And haven’t we

**felt chastised at one point or another by some media outlet when each time a terror attack happens, some pundit has to point out you’ve more chance of being hit by lightning than being blown up by a Jihadi’s bomb. “We just have bad intuitions about risk” we are told. Of course never mind that terrorist bombs going off have behind them sets of bad ideas while lightning strikes are not so motivated. There’s the matter of***all***to contend with and intents can be changed which makes a world of difference in these cases. They are not the same kind of thing because mitigating them does not come down to the same kind of thing precisely. So of course that talk of comparative risk when it comes to terror incidents versus plain old tragic accidents is to avoid any discussion about the causes and perpetrators of terror attacks. Motivated reasoning some might call it - or holding certain ideas immune from criticism might say others.***intent*And just on that - I think that example contains within it so much information that is readily portable to so many other examples where probability is misused. The idea here is that with terrorism (or even with lightning strikes for that matter) there exist good explanations for why they happen and in many cases where (if not when) and to who and by who. That helps people assess risk and prepare for it and mitigate it. The information that you - an individual living in New York or London or Sydney have a 1 in 1.6 million chance of being killed by a terror attack is almost contentless. Not all New Yorkers, Londoners or Sydney Siders have the same risk. Some barely leave home compared to others who travel via underground public transport to high rise office blocks. Even then there exist differences between different places in the same city.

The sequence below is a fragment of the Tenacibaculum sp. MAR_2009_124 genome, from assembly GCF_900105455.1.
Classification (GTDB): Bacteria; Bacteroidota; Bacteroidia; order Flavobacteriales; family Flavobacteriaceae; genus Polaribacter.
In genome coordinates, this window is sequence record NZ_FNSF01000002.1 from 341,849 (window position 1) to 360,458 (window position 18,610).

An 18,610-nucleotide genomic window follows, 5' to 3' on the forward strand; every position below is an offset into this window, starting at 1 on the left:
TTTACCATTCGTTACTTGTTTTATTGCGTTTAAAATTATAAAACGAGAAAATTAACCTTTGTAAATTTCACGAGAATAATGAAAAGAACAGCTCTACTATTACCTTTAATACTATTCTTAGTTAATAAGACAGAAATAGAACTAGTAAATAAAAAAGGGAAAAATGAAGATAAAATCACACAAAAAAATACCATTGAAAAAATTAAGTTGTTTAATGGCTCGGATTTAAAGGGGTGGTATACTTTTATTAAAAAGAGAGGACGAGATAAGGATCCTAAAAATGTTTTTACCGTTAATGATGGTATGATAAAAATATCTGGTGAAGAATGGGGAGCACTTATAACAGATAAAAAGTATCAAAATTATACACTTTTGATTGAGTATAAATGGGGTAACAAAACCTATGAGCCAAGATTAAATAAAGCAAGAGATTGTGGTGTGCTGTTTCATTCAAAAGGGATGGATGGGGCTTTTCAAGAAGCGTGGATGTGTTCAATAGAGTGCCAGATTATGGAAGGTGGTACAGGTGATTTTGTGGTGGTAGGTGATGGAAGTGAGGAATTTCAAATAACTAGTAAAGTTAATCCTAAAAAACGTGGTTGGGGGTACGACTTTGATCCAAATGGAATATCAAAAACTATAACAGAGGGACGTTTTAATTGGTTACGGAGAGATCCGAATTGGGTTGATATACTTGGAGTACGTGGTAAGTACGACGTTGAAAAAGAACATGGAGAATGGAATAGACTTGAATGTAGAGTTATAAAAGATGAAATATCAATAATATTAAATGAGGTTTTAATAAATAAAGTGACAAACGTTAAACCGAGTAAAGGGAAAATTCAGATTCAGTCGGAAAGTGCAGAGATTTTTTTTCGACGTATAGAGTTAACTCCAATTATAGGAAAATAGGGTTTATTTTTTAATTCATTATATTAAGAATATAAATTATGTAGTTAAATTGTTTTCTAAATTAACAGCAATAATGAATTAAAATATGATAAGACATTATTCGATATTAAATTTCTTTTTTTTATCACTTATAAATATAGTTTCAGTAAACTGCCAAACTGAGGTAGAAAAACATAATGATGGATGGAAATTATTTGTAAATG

The idea that YOU have a 1 in 500,000 chance of dying of a lightning strike is contentless too. It doesn’t help. However knowing not to be outside during thunderstorms carrying umbrellas or standing on the roof of a high rise - well those things do reduce your risk. The statistic of 1 in 500,000 death each year for the last 10 years were lightning strikes is not a probability of your future chance of death. If it comforts you maybe, if you knew nothing else, you’d think - that’s almost zero so who cares about flying a kite in the park during a thunderstorm. By the way these statistics on terror and lightning strikes are from the CDC where you can look up all sorts of chances of dying. But again YOU might not be typical.